Cote [13] reported that 0.050-0.075 mg/kg of midazolam premedication provides happiness to children, while a dose of up to 0.1 mg/kg can be used for the induction of anesthesia without causing the loss of consciousness. This study used the midazolam premedication dose suggested in the Cote study. We administered the generally used premedication dose in group M, and concomitant use of low-dose premedication with midazolam 0.05 mg/kg and the behavioral intervention program in group SM. The intervention program using a smartphone application and low-dose midazolam premedication had a superior effect compared with the intervention solely using midazolam premedication. This result can be explained by the features of the mYPAS. The mYPAS used in this study is a tool for an observer to measure the degree of anxiety in children; a total of 27 assessment criteria across 5 sections are measured. This tool measures the degree of anxiety in children under preoperative circumstances and induction of anesthesia, and it has demonstrated high reliability and efficacy [19]. By examining the contents of the assessment criteria, it is seen that lower scores were recorded for children communicating with medical professionals and actively responding to the smartphone application; than children gazing in a still position or being quiet and not playing, the assessment considers anxiety to be further reduced. As this study considered the above criteria, the administration of low-dose midazolam leads to the conversion of children's anxiety into curiosity and pleasure, although the effect of premedication could not induce deep sedation to sufficiently reduce preoperative anxiety. Hence, children were under a light sedated state to actively accept the behavioral intervention program, and it resulted in further reduction of preoperative anxiety.
This study considered the factors influencing preoperative anxiety in order to design a behavioral intervention program tailored to the individual characteristics of children. These factors include children's character, the anxiety of parents, immature developmental status, and a history of hospital treatment [1]. The intervention using a smartphone application can easily appeal to various characteristics of children, as various smartphone applications are easily obtainable. It also has the advantage of reducing the anxiety of parents while they observe their child concentrating on the smartphone application. Other possible factors include age data collected from the preoperative visit, psychosocial developmental stage, types of preferred smartphone applications, and familiarity with smartphone applications. The preoperative visit survey was conducted to identify the effect of these factors on the reduction of anxiety in children.
From the survey on psychosocial developmental stage, the gradual stages along with age have been demonstrated as a characteristic of psychosocial development, which is classified in Table 3. When we looked at the preferred smartphone application at each level, there was a strong correlation with the characteristics of psychosocial development. Children aged 12-18 months preferred SoundTouch Interactive®, a simple application providing various pictures and sounds of animals, and Pororo Sticker Book®, an application that plays the theme song of a famous animated character. Children aged 18-36 months preferred Hutos® vod, an application with a short storytelling animation video, and Pororo Sticker Book®, an application with a simple game played using the fingers. Children aged 36-48 months preferred Eznetsoft Software®, an application with a combination of pictures and storytelling, and Talking Tom Cat®, an application that mimics the child's speech and responds to light touch. Children aged 36 months or older mostly preferred Angry Birds®, a video game application that stimulates curiosity, enables aim practice, and is complex to control.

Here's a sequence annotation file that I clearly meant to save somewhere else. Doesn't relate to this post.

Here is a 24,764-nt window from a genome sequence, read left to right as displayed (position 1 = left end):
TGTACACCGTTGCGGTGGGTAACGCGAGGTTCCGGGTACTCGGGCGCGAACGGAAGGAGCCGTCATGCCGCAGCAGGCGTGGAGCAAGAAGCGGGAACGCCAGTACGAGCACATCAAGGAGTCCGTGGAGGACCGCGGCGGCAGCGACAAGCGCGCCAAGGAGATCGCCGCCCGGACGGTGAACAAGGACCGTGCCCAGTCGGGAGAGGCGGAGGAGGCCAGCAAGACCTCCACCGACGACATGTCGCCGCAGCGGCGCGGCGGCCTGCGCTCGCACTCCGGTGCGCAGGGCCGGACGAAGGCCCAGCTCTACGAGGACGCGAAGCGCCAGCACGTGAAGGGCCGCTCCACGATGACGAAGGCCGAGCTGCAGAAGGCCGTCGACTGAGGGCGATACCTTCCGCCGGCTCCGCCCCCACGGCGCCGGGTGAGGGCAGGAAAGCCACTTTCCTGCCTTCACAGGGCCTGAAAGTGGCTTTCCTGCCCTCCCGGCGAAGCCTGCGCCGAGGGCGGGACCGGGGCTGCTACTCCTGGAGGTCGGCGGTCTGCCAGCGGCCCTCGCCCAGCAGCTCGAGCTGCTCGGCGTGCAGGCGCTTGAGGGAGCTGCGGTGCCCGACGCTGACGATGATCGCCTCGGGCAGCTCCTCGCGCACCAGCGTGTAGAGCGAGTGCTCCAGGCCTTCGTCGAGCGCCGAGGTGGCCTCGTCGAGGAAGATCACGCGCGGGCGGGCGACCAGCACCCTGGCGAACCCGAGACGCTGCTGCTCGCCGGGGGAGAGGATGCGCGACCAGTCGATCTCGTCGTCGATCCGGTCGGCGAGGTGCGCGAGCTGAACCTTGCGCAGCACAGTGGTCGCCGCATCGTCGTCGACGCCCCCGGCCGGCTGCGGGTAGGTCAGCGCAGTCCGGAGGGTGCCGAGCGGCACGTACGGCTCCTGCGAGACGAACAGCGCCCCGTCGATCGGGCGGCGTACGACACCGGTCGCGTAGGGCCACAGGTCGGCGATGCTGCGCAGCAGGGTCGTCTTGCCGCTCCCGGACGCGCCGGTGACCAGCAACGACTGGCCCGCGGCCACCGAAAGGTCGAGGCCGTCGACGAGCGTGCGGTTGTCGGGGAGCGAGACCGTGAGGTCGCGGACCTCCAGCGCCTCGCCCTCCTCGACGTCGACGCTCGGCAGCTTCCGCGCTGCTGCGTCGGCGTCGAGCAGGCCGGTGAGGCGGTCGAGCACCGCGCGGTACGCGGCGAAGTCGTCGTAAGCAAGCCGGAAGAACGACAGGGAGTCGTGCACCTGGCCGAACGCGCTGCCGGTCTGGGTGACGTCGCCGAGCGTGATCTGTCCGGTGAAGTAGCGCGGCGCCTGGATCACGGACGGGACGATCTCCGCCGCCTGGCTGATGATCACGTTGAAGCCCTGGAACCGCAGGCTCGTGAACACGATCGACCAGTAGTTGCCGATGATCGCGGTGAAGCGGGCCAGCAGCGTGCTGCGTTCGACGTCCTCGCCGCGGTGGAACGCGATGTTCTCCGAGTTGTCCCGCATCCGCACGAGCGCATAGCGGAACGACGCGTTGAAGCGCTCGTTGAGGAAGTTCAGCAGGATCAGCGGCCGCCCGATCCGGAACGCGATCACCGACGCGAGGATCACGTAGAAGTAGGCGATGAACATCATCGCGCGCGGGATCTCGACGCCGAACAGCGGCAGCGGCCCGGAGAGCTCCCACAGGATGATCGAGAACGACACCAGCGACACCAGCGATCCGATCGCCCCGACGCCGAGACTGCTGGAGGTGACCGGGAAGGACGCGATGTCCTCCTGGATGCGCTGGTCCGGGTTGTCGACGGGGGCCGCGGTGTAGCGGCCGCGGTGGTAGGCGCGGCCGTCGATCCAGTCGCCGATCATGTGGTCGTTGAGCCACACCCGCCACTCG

Based on the constant trend of correlation between age and psychosocial development shown in Table 1, Fig. 1 shows tendencies in mYPAS values by age according to the intervention (group S and group SM) and according to the point in time. We focus on age to identify the effects of these factors on the reduction of anxiety in children. In group S, the mean mYPAS values were reduced both 5 minutes after the intervention and after entry into the operating room regardless of age, but the mean values in the preoperative holding area were the highest among those aged 1-2 years; the values gradually decreased with older age and plateaued thereafter (Fig. 1A). Also, in group SM, the mean values of mYPAS were reduced both 5 minutes after intervention and after entry into the operating room regardless of age, but the mean values in the preoperative holding area were the highest among those aged 2-3 years; and the values gradually deceased with older age and plateaued thereafter (Fig. 1B). Therefore, early anxiety in the preoperative holding area is largely influenced by age or psychosocial developmental stage. We assume that children aged 4-5 years or younger are vulnerable to anxiety due to their immature psychosocial development. Therefore, more active interventions to counter anxiety are required for younger children.